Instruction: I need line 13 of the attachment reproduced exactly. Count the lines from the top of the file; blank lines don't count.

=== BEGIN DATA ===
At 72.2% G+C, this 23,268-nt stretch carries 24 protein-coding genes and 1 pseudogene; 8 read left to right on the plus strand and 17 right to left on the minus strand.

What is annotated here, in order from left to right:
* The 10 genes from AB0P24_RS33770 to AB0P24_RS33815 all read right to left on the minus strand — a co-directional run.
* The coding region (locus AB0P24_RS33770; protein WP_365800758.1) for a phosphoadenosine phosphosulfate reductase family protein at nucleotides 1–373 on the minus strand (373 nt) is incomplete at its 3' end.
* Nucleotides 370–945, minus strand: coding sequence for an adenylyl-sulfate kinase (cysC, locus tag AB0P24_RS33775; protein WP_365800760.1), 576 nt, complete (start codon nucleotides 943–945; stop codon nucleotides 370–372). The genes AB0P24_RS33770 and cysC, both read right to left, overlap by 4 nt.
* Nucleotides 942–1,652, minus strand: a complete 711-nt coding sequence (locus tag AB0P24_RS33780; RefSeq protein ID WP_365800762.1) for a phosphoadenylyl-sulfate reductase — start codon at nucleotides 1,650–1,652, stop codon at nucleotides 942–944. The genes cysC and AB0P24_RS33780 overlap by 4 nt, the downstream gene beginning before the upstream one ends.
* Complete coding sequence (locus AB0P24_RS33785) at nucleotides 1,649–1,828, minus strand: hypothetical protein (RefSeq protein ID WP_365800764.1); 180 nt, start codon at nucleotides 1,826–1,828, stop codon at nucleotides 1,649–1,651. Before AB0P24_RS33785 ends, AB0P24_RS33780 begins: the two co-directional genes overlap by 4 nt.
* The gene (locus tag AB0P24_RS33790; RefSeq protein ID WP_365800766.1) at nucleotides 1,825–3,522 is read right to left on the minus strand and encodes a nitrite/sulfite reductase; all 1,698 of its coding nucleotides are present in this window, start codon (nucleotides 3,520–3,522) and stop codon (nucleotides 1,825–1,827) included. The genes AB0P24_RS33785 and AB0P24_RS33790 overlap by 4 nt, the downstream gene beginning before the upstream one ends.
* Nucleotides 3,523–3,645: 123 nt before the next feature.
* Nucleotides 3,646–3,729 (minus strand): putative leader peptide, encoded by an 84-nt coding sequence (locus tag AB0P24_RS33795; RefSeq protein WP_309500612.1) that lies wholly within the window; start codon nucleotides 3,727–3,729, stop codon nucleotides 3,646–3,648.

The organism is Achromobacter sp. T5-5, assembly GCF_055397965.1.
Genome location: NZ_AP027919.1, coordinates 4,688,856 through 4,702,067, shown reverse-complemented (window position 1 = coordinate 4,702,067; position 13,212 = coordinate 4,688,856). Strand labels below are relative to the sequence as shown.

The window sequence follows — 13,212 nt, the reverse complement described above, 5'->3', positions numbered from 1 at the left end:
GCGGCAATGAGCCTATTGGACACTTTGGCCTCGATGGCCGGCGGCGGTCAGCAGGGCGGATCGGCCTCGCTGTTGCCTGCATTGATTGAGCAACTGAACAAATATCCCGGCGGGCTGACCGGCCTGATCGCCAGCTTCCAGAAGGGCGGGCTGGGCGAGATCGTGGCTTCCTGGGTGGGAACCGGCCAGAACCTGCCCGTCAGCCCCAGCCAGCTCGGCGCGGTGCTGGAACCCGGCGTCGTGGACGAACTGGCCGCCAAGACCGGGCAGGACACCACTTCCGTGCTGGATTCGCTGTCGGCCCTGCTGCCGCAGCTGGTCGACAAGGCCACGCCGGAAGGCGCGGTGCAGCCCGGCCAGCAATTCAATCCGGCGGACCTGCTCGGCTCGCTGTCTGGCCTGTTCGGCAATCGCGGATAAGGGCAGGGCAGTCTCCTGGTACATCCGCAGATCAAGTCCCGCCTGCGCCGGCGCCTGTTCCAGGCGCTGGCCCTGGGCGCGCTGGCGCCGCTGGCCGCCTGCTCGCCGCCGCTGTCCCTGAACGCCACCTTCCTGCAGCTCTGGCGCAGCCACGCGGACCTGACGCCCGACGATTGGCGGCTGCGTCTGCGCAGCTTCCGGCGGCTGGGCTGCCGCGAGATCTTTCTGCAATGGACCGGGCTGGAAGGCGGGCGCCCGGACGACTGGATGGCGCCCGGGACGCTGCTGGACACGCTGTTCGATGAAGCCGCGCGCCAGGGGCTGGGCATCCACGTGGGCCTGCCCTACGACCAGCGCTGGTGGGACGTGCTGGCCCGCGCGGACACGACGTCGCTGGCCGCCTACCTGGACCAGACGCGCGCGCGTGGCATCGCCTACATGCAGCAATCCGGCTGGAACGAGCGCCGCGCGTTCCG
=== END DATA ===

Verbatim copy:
The window sequence follows — 13,212 nt, the reverse complement described above, 5'->3', positions numbered from 1 at the left end: